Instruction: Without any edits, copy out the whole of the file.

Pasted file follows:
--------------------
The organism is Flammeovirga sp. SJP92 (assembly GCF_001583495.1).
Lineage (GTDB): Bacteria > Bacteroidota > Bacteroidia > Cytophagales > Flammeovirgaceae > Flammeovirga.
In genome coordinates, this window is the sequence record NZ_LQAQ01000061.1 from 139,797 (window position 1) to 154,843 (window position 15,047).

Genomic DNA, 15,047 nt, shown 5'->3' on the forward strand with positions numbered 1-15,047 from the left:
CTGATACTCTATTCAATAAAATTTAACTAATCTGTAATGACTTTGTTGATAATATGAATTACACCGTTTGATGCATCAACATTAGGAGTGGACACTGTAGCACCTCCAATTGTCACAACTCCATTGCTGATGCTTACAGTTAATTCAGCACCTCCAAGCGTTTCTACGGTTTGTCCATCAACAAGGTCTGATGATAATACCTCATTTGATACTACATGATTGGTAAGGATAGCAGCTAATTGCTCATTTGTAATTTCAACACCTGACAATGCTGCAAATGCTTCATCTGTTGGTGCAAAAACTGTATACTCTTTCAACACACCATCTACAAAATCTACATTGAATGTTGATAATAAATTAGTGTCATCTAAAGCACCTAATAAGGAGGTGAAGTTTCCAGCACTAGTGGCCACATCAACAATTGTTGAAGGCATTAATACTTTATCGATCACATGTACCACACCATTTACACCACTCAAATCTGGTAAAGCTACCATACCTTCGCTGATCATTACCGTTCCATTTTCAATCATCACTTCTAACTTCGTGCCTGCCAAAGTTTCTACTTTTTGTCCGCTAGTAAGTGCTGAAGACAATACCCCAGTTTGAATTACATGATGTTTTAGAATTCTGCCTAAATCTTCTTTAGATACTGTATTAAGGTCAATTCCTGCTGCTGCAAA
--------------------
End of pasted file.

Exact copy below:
The organism is Flammeovirga sp. SJP92 (assembly GCF_001583495.1).
Lineage (GTDB): Bacteria > Bacteroidota > Bacteroidia > Cytophagales > Flammeovirgaceae > Flammeovirga.
In genome coordinates, this window is the sequence record NZ_LQAQ01000061.1 from 139,797 (window position 1) to 154,843 (window position 15,047).

Genomic DNA, 15,047 nt, shown 5'->3' on the forward strand with positions numbered 1-15,047 from the left:
CTGATACTCTATTCAATAAAATTTAACTAATCTGTAATGACTTTGTTGATAATATGAATTACACCGTTTGATGCATCAACATTAGGAGTGGACACTGTAGCACCTCCAATTGTCACAACTCCATTGCTGATGCTTACAGTTAATTCAGCACCTCCAAGCGTTTCTACGGTTTGTCCATCAACAAGGTCTGATGATAATACCTCATTTGATACTACATGATTGGTAAGGATAGCAGCTAATTGCTCATTTGTAATTTCAACACCTGACAATGCTGCAAATGCTTCATCTGTTGGTGCAAAAACTGTATACTCTTTCAACACACCATCTACAAAATCTACATTGAATGTTGATAATAAATTAGTGTCATCTAAAGCACCTAATAAGGAGGTGAAGTTTCCAGCACTAGTGGCCACATCAACAATTGTTGAAGGCATTAATACTTTATCGATCACATGTACCACACCATTTACACCACTCAAATCTGGTAAAGCTACCATACCTTCGCTGATCATTACCGTTCCATTTTCAATCATCACTTCTAACTTCGTGCCTGCCAAAGTTTCTACTTTTTGTCCGCTAGTAAGTGCTGAAGACAATACCCCAGTTTGAATTACATGATGTTTTAGAATTCTGCCTAAATCTTCTTTAGATACTGTATTAAGGTCAATTCCTGCTGCTGCAAA